The fracked gas industry, already on the ropes financially, has cratered in the pandemic. At the same time, its public support is tanking. This convergence of trends—financial pressure and public skepticism—could spell trouble for at least two big export-oriented fossil fuel proposals in the Northwest that would use vast quantities of gas: the methanol refinery project in Kalama, Washington, and the Jordan Cove LNG project in Coos Bay, Oregon.
The decade-long fracking boom that unleashed vast quantities of gas is now fizzling out, doused by a sea of red ink. As evidence mounts that fracking is extremely harmful to the environment and risky for public health, the gas industry seems to be losing the contest for public opinion. In an election year no less.
Nationwide in the United States, public opinion has grown skeptical of fracking. Gallup public opinion polling has documented the trend well: in 2015 Americans were evenly split on their support or opposition to fracking. But by 2016 Americans opposed it by an 11-point margin, a figure that widened to 18 points in opposition by 2017. The Pew Research Center documented the same shift in public opinion over the roughly the same period, as fracking fell out of favor.
Just a decade after the fracking boom started with clear majority support, there is little good news to be found in the poll for the gas industry. An August 2019 Associated Press-NORC poll found that only 22 percent of Americans support increasing fracking while 45 percent oppose increasing it. And, a YouGov Blue poll in September 2019 found that registered voters support a ban on fracking by 46 to 33 percent.
Poll numbers like these have already influenced candidates’ positioning in both state primaries and the US general election. Based on horse race polling, there’s no discernible electoral disadvantage for candidates who take a tough stance on fossil fuels, even in swing states—and even in swing states where fossil fuels loom large, like Ohio, the nation’s fifth-biggest gas producer, and Texas, the nation’s leading gas producer.
And no swing state may be more important than Pennsylvania, where the industry cranks out over 6 trillion cubic feet of natural gas annually—a volume that ranks second in the country and ahead of eight OPEC nations. In January 2020, a Franklin and Marshall College poll found that voters in the Keystone State favor a ban on fracking by 48 percent to 39 percent.
Our work is made possible by the generosity of people like you!
Thanks to Stephen Thompson for supporting a sustainable Northwest.
In fairness, the same poll showed also found that slightly more voters support “shale drilling” than oppose it, although it is important to note that this language is opaque and favorable to the industry and that these results were well within the poll’s 6 percent margin of error. And, a November 2019 poll conducted by the Cook Political Report and the Kaiser Family Foundation showing that a majority of swing voters in Pennsylvania regarded a ban on fracking as a bad idea.
Nonetheless, the 2020 Franklin and Marshall poll is consistent with more than a decade of polling trends in the state, as well as other recent opinion research. In 2011, 66 percent Pennsylvania voters supported “natural gas drilling” compared to just 23 percent who opposed it, support that eroded over time. By 2018, voters were nearly evenly divided on the question with clear majorities saying the environmental risks outweighed the economic benefits and that gas drilling had reduced quality of life.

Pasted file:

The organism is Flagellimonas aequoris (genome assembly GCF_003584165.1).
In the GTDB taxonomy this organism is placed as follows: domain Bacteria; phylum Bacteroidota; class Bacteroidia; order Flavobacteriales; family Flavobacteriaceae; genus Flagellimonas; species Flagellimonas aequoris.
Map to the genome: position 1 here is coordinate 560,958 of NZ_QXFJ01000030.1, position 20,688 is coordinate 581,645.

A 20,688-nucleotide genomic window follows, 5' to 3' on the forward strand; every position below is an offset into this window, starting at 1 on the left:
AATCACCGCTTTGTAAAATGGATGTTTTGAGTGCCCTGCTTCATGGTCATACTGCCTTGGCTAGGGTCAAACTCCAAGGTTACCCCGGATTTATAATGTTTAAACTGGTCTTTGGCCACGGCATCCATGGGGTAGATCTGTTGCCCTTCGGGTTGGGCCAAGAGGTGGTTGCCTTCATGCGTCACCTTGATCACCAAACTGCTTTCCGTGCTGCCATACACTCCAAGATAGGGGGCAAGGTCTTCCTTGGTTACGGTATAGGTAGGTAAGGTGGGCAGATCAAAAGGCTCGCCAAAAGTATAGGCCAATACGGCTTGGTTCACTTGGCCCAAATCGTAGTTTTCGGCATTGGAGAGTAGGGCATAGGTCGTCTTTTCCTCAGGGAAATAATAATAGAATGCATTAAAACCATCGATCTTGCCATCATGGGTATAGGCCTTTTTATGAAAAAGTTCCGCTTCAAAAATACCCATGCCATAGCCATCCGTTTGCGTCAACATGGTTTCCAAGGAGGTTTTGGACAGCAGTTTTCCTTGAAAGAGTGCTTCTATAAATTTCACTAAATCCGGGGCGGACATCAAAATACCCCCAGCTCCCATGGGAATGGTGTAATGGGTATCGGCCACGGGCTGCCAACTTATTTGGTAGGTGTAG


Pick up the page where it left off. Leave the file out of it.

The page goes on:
The 2020 poll held even more bad news for the gas industry. In Pennsylvania:
- Nearly 1 in 3 Republicans support a ban on fracking.
- Independents are evenly split on banning fracking.
- Moderates support a fracking ban 51 to 35.
- Voters under 35 support a ban by nearly 3 to 1.
- Support for a ban is strongest among people with middle and lower incomes.
- Nonwhite voters support a ban by more than 5 to 1.
In many ways, voter attitudes in Pennsylvania reflect those in the neighboring states of New York, which banned fracking in 2015 under the leadership of Democratic Governor Andrew Cuomo, and Maryland, which did so under Republican Governor Larry Hogan in 2017. Other states have also permanently or temporarily banned fracking, including Vermont, as well as Oregon and Washington. (Oregon has only modest gas reserves, while Washington has essentially none.) Fracking is also banned in France and Ireland while the UK, Germany, and the Netherlands have temporarily halted drilling.
Mounting evidence shows that public opinion is moving against natural gas and fracking. The shift in attitudes is probably attributable to a range of factors, including a growing body of evidence that underscores the industry’s legacy of pollution and health impacts, plus a growing realization that it never delivered on promises of jobs and economic prosperity. As the gas industry weathers a storm of bankruptcies, its popularity problem may pose serious obstacles to obtaining the subsidies and regulatory carveouts it needs to continue business as usual. It may also spell trouble for fracked gas expansion proposals in the Northwest, and yet more success for the region’s long-running opposition movement to fossil fuels.
Thanks to Zane Gustafson who supplied research for this article.